Vigil held for 208 metro victims killed by violence in 2018

This is an archived article and the information in the article may be outdated. Please look at the time stamp on the story to see when it was last updated.
Data pix.

KANSAS CITY, Mo. -- Two-hundred-eight. That’s how many people have died by violence in the Kansas City metro this year; there are still two more days left in 2018.

Saturday night, a tradition that’s lasted a generation continued: a vigil for those who will never see the next generation.

Crystal Parish stood in front of about 40 people, wearing a red shirt. She took a deep breath, and began reading off a sheet of paper. She was joined by four other women. There were seven sheets of paper, with 208 names in all.

Each name read represented a life taken. Each name represented a family shattered. Each name represented a community with an invisible scar.

Name after name after name after name.

"To read those names, is to feel their cry," Parish said. "To help them, to support them through the pain that they're feeling right now.”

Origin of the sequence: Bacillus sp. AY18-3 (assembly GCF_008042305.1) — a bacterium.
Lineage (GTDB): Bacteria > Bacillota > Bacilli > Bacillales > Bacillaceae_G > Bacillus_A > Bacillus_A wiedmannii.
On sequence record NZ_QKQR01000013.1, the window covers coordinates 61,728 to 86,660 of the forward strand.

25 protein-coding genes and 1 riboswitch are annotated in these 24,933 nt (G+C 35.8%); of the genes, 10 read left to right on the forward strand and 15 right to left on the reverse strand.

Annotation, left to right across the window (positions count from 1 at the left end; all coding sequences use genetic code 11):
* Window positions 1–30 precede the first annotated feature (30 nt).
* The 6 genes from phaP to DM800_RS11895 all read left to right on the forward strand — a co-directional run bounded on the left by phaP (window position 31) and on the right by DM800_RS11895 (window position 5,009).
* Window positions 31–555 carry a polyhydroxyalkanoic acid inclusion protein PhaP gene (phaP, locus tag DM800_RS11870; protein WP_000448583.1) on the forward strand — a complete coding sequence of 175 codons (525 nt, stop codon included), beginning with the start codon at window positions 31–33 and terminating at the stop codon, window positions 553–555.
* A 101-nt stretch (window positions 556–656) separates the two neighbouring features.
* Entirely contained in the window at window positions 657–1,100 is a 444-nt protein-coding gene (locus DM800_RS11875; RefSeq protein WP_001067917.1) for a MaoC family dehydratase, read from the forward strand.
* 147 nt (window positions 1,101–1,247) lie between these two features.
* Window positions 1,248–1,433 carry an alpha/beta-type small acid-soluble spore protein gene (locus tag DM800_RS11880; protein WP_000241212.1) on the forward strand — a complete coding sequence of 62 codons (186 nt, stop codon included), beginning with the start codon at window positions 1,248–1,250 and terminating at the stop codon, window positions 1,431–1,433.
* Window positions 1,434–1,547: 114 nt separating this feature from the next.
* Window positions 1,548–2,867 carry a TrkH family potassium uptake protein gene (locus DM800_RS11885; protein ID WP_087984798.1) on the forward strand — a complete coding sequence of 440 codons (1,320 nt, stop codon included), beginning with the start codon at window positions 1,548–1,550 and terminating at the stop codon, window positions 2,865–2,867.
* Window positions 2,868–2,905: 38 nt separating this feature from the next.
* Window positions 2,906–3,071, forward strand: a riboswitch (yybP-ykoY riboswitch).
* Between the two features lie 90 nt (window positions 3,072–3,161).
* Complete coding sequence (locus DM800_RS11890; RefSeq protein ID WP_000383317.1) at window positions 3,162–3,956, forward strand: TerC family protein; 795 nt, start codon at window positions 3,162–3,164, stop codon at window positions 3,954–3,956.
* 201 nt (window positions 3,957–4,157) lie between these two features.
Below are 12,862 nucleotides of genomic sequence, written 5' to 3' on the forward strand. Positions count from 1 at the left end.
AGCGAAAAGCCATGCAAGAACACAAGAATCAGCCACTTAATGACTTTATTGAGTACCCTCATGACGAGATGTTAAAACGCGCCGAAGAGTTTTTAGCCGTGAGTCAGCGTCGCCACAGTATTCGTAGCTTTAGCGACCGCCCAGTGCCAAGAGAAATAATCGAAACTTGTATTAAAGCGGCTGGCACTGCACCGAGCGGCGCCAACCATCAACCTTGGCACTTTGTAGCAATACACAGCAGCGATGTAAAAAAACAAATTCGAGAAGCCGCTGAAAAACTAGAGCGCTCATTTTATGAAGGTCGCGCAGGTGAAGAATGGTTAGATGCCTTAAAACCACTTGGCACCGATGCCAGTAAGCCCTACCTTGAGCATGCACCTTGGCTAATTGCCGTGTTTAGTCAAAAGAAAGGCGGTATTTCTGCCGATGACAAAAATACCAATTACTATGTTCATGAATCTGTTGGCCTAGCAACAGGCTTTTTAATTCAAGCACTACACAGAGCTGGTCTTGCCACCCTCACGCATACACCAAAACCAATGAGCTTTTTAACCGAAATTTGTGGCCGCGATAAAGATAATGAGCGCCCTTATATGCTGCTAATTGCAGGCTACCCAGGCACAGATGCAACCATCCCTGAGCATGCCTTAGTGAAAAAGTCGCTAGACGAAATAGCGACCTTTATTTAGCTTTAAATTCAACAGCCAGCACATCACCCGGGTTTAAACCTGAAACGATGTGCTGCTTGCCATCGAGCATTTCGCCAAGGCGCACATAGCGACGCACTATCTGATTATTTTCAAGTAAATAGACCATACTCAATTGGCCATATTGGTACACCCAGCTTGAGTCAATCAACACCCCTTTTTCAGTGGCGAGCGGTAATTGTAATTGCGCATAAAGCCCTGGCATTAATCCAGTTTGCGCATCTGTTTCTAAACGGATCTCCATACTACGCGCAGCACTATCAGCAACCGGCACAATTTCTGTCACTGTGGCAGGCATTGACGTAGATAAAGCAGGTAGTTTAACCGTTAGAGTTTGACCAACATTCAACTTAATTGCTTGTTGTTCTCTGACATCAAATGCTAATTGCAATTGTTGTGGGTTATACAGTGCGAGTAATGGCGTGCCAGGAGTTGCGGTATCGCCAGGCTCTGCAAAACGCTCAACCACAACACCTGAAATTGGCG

Parish knows the feeling all too well. In 2012, she stood in the room and read her son’s name. Terrance TL Parish was 19 when he was shot and killed.

But on Saturday night, no family member stood for any of the 208 victims of metro violence. Instead, it was the 40 volunteers like Parish who called out their names.

This Ad Hoc Group Against Crime Year End Vigil is a 40 year tradition.

“Started the vigils in 1978,” Ad Hoc founder Alvin Brooks said. “And we have been having vigils ever since.”

It's a tradition they wish to break, said current Ad Hoc Group Against Crime Damon Daniel. “I wish we never have to do another vigil,” he said.

But they do. Because every year, there are violent deaths in the metro. But at the vigil, those in attendance light a candle, hope its the last candle for a life lost.

“It's part of the healing process,” explained Brooks, “and that's why we did it, and that's why we do it.”

Those 208 names included those from all parts of the metro. Olathe, Parkville, and Blue Springs. But the vast majority of them, 133 as of Friday, are from Kansas City, Missouri.



More News